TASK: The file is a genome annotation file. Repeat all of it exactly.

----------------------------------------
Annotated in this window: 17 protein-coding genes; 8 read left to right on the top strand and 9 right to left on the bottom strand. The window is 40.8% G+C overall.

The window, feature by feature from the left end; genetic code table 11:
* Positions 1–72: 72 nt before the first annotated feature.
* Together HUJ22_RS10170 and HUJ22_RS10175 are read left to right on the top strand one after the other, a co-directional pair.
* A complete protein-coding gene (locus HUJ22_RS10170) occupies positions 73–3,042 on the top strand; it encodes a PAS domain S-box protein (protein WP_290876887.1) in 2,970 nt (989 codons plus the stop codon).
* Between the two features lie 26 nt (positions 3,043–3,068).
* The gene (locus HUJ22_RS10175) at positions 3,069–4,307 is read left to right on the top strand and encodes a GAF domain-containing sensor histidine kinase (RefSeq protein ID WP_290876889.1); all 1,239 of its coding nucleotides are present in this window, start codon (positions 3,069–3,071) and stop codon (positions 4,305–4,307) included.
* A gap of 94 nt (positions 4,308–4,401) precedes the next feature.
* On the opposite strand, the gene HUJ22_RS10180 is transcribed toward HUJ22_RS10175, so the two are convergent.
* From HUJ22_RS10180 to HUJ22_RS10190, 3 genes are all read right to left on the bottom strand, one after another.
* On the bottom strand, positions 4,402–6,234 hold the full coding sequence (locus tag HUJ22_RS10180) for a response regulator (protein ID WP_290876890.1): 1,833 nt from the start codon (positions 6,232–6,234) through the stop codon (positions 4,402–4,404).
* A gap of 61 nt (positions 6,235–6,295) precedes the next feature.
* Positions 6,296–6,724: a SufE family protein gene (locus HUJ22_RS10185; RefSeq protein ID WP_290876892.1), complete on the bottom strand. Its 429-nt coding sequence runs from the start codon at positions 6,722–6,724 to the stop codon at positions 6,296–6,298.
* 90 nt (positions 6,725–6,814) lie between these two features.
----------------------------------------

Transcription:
Annotated in this window: 17 protein-coding genes; 8 read left to right on the top strand and 9 right to left on the bottom strand. The window is 40.8% G+C overall.

The window, feature by feature from the left end; genetic code table 11:
* Positions 1–72: 72 nt before the first annotated feature.
* Together HUJ22_RS10170 and HUJ22_RS10175 are read left to right on the top strand one after the other, a co-directional pair.
* A complete protein-coding gene (locus HUJ22_RS10170) occupies positions 73–3,042 on the top strand; it encodes a PAS domain S-box protein (protein WP_290876887.1) in 2,970 nt (989 codons plus the stop codon).
* Between the two features lie 26 nt (positions 3,043–3,068).
* The gene (locus HUJ22_RS10175) at positions 3,069–4,307 is read left to right on the top strand and encodes a GAF domain-containing sensor histidine kinase (RefSeq protein ID WP_290876889.1); all 1,239 of its coding nucleotides are present in this window, start codon (positions 3,069–3,071) and stop codon (positions 4,305–4,307) included.
* A gap of 94 nt (positions 4,308–4,401) precedes the next feature.
* On the opposite strand, the gene HUJ22_RS10180 is transcribed toward HUJ22_RS10175, so the two are convergent.
* From HUJ22_RS10180 to HUJ22_RS10190, 3 genes are all read right to left on the bottom strand, one after another.
* On the bottom strand, positions 4,402–6,234 hold the full coding sequence (locus tag HUJ22_RS10180) for a response regulator (protein ID WP_290876890.1): 1,833 nt from the start codon (positions 6,232–6,234) through the stop codon (positions 4,402–4,404).
* A gap of 61 nt (positions 6,235–6,295) precedes the next feature.
* Positions 6,296–6,724: a SufE family protein gene (locus HUJ22_RS10185; RefSeq protein ID WP_290876892.1), complete on the bottom strand. Its 429-nt coding sequence runs from the start codon at positions 6,722–6,724 to the stop codon at positions 6,296–6,298.
* 90 nt (positions 6,725–6,814) lie between these two features.